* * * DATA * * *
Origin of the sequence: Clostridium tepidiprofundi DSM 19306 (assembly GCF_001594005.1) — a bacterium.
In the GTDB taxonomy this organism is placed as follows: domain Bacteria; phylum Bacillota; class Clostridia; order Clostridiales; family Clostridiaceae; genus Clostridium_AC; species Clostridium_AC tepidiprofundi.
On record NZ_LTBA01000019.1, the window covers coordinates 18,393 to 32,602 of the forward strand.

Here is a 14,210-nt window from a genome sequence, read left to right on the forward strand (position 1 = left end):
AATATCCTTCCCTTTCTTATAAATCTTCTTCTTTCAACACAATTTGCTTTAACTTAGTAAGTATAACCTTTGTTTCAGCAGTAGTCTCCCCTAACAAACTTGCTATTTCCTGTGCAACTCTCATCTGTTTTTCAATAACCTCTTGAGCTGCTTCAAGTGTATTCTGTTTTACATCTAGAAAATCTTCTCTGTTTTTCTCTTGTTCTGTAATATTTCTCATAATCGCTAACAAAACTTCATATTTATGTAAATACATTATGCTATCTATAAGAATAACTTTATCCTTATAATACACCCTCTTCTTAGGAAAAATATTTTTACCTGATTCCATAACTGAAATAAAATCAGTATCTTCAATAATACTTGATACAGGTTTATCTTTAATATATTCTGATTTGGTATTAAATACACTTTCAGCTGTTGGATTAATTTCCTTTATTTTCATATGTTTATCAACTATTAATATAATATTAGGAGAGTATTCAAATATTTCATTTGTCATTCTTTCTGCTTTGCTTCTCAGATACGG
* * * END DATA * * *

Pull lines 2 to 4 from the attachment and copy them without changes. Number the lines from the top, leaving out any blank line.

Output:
In the GTDB taxonomy this organism is placed as follows: domain Bacteria; phylum Bacillota; class Clostridia; order Clostridiales; family Clostridiaceae; genus Clostridium_AC; species Clostridium_AC tepidiprofundi.
On record NZ_LTBA01000019.1, the window covers coordinates 18,393 to 32,602 of the forward strand.

Here is a 14,210-nt window from a genome sequence, read left to right on the forward strand (position 1 = left end):